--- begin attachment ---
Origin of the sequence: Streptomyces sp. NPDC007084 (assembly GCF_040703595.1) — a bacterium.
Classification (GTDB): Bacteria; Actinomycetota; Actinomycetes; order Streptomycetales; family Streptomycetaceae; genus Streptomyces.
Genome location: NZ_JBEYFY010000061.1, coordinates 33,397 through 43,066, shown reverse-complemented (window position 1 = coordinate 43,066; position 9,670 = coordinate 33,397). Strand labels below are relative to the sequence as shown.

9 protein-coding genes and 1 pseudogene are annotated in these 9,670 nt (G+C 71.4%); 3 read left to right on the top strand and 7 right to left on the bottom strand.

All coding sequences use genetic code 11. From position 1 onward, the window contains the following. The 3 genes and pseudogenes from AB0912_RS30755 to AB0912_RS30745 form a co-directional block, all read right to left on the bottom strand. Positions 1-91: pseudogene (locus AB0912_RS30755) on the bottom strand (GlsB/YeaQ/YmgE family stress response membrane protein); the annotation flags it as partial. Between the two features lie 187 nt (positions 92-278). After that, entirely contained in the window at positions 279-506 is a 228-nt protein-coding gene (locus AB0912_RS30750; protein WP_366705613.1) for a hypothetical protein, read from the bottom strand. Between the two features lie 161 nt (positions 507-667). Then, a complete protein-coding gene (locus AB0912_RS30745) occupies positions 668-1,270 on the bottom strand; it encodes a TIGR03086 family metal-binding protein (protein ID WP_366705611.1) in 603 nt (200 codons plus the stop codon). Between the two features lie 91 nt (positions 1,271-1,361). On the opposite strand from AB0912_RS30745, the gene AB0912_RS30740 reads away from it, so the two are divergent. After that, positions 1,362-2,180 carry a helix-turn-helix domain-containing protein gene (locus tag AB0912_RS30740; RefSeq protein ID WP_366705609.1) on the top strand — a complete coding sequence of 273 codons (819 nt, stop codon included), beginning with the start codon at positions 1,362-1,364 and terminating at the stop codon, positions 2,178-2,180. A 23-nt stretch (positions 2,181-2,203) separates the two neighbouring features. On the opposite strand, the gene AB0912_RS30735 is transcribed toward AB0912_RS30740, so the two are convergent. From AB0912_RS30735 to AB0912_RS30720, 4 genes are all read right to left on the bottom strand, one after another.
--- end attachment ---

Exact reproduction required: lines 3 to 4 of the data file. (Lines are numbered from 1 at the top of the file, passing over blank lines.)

Genome location: NZ_JBEYFY010000061.1, coordinates 33,397 through 43,066, shown reverse-complemented (window position 1 = coordinate 43,066; position 9,670 = coordinate 33,397). Strand labels below are relative to the sequence as shown.

9 protein-coding genes and 1 pseudogene are annotated in these 9,670 nt (G+C 71.4%); 3 read left to right on the top strand and 7 right to left on the bottom strand.